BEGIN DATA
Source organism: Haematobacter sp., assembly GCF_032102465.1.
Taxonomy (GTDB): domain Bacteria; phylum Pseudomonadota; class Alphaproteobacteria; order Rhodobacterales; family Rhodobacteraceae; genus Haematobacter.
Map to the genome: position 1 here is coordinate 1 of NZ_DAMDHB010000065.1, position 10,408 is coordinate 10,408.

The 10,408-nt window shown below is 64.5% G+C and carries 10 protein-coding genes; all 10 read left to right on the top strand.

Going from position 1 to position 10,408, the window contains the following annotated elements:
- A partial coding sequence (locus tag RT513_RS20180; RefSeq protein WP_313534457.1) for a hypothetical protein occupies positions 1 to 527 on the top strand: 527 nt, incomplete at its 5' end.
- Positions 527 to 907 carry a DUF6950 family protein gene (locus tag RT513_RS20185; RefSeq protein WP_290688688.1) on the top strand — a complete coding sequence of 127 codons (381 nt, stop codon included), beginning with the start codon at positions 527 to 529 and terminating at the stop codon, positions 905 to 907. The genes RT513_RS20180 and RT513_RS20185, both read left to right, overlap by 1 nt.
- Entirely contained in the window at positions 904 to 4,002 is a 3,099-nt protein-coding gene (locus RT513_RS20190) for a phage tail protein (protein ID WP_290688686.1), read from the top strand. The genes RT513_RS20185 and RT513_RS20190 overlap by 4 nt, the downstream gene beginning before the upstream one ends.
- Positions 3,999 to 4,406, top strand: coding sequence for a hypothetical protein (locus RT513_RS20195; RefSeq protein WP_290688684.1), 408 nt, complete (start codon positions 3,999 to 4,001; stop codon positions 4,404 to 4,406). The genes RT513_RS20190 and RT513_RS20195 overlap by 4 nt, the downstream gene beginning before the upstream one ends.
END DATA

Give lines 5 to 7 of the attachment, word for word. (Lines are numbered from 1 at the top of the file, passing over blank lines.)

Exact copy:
Going from position 1 to position 10,408, the window contains the following annotated elements:
- A partial coding sequence (locus tag RT513_RS20180; RefSeq protein WP_313534457.1) for a hypothetical protein occupies positions 1 to 527 on the top strand: 527 nt, incomplete at its 5' end.
- Positions 527 to 907 carry a DUF6950 family protein gene (locus tag RT513_RS20185; RefSeq protein WP_290688688.1) on the top strand — a complete coding sequence of 127 codons (381 nt, stop codon included), beginning with the start codon at positions 527 to 529 and terminating at the stop codon, positions 905 to 907. The genes RT513_RS20180 and RT513_RS20185, both read left to right, overlap by 1 nt.